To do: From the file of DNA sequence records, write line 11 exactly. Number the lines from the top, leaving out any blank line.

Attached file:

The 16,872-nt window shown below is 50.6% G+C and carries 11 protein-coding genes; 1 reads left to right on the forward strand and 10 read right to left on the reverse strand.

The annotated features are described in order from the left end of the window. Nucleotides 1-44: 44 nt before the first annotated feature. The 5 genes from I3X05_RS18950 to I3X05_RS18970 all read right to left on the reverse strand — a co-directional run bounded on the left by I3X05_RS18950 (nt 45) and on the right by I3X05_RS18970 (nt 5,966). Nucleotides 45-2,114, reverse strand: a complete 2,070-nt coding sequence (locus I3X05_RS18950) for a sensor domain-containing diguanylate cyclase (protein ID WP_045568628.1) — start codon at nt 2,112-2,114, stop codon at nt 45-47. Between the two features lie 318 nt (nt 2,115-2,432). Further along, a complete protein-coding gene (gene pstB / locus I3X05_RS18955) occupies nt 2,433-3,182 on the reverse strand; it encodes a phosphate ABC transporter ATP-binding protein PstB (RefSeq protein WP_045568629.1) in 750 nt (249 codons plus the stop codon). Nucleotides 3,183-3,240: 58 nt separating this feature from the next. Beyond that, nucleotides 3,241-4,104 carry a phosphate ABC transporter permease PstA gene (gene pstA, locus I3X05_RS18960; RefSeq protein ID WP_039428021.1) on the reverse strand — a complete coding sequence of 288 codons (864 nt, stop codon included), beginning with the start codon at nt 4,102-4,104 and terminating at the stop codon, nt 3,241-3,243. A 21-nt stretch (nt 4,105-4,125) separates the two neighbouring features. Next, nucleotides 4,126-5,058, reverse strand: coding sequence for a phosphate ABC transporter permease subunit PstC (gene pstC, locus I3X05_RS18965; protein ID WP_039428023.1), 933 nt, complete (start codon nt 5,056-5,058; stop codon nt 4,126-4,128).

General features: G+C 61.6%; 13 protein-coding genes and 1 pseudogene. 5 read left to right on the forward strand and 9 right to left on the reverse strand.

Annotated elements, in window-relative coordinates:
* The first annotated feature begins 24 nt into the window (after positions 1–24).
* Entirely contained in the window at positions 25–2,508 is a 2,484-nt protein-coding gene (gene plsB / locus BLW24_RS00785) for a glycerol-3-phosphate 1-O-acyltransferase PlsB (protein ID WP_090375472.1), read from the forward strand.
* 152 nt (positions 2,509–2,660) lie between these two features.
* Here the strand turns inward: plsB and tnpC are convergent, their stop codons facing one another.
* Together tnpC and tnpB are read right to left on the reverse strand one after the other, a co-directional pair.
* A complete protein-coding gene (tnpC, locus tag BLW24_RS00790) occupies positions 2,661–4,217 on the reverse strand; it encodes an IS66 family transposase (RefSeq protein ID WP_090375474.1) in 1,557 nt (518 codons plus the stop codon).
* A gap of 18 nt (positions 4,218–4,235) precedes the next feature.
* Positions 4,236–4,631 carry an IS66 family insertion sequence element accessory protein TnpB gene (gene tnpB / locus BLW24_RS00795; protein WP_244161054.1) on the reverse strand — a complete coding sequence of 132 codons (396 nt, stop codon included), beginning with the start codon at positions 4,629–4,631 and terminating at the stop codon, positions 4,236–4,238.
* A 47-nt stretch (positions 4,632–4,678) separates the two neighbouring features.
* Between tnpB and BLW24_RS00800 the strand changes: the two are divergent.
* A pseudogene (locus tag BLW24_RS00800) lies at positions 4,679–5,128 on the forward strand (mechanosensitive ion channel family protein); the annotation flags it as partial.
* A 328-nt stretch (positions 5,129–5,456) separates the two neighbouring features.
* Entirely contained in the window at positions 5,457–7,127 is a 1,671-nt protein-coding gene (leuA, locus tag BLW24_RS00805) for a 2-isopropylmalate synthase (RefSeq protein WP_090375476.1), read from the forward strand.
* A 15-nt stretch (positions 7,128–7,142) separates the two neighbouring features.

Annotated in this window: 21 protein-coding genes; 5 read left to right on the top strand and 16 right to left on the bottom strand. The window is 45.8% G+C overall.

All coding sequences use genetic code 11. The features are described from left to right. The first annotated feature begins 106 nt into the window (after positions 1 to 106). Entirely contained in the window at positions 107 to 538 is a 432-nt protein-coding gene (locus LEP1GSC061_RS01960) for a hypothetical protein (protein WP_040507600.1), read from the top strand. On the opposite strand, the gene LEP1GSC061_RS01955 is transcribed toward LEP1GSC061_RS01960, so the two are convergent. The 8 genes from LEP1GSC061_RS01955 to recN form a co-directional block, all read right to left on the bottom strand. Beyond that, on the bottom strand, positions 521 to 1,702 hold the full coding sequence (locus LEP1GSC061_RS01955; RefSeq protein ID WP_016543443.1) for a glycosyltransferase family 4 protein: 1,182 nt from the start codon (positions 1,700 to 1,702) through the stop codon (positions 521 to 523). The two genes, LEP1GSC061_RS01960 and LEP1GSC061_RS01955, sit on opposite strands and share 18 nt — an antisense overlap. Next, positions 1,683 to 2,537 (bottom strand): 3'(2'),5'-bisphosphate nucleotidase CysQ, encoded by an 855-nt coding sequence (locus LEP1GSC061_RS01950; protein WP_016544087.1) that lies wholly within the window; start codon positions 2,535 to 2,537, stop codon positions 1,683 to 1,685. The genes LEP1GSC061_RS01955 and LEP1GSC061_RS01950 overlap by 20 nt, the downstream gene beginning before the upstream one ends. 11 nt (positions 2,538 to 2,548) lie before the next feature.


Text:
* A gap of 18 nt (positions 4,218–4,235) precedes the next feature.